Play Live Radio
Next Up:
0:00 0:00
Available On Air Stations

Austin ISD will use focused COVID testing to try to keep schools open

A student behind a partition wears a mask in a classroom
Michael Minasi
Austin ISD wants to minimize learning loss during the pandemic through a targeted COVID testing system.

Lee esta historia en español.

Austin ISD will use a CDC-approved testing strategy to try to keep students and staff safe from COVID as the spring semester begins.

AISD implemented the strategy, called Test-To-Stay, last semester. To minimize absenteeism and learning loss, people exposed to someone who tests positive are tested on the third and fifth days after exposure. If they are negative, they can stay in school — rather than quarantining for a week — if they continue to wear a mask.

AISD Superintendent Stephanie Elizalde said the strategy is one of the biggest tools the district has as schools reopen during the COVID surge after winter break.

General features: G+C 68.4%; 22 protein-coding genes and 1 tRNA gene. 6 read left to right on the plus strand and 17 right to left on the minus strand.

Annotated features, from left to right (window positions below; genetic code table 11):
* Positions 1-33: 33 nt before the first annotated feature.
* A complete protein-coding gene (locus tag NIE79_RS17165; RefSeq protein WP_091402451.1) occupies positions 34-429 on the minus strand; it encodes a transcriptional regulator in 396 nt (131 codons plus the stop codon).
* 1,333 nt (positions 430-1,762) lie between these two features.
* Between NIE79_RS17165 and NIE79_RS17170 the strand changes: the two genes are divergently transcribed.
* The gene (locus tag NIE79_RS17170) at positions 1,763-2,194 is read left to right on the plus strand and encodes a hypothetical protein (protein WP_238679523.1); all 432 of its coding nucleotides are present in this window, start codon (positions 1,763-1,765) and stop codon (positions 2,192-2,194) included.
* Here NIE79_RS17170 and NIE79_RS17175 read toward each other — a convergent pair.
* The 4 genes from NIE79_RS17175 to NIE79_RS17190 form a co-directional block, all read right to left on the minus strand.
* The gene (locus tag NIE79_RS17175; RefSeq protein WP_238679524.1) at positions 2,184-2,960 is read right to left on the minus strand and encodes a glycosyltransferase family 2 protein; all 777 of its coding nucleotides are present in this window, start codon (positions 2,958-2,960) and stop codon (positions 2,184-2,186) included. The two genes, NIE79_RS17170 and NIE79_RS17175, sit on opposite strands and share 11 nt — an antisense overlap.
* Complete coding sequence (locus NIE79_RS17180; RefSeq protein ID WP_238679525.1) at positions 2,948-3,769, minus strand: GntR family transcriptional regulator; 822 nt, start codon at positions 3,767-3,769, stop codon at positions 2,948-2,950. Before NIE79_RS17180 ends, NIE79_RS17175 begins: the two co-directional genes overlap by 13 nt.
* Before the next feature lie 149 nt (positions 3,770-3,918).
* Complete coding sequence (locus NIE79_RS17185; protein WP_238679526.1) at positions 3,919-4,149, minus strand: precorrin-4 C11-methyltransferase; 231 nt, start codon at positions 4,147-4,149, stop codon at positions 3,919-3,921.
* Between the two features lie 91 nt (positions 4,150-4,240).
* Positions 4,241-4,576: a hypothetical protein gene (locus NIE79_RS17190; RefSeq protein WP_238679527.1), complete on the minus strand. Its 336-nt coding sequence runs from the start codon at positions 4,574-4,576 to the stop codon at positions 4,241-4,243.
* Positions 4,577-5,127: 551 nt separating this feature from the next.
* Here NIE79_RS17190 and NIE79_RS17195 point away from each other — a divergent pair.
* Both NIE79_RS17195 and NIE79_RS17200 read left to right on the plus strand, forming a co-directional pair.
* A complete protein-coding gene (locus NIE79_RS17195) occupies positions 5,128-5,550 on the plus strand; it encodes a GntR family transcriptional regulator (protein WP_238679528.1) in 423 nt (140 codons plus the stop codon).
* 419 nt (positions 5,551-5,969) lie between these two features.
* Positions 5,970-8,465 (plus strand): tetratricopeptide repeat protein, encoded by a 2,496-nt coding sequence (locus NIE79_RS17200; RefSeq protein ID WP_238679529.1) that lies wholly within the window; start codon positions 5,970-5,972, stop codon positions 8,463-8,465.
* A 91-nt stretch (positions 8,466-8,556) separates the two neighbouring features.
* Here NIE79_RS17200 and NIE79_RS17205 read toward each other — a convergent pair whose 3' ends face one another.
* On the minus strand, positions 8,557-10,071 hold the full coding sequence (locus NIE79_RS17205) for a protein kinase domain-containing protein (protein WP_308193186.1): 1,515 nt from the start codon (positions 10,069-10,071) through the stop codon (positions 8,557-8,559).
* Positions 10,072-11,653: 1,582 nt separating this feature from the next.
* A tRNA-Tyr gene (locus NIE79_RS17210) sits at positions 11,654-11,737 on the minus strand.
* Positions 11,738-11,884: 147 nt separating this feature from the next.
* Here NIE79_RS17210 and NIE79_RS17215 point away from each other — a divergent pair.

"Kiddos need our schools open,” she said. “They need our services academically, emotionally. I also respect parents that may have some unusual circumstances and may need to keep their children home. Those will obviously be excused absences and we'll provide support as we can."

AISD will continue to use this practice as positive cases are reported, rather than sending all the students in a class home.

The omicron variant is highly contagious, so it's possible several teachers could call out sick and be unable to work. Since AISD is already facing a substitute shortage, Elizalde said central office staff with teaching backgrounds could be called in in these situations to serve as substitutes.

“Tomorrow morning, I may be teaching science or math at a high school,” she said.

Elizalde said parents will also need to stay alert to any communication about modified bus routes in case bus drivers get sick. As of Tuesday afternoon, all bus drivers had reported they would be working Wednesday.

AISD hosted free testing for students and staff Monday and Tuesday and saw a 14% positivity rate. Of the 2,639 people tested, 384 tested positive for COVID.

Claire McInerny is a former education reporter for KUT.
Related Content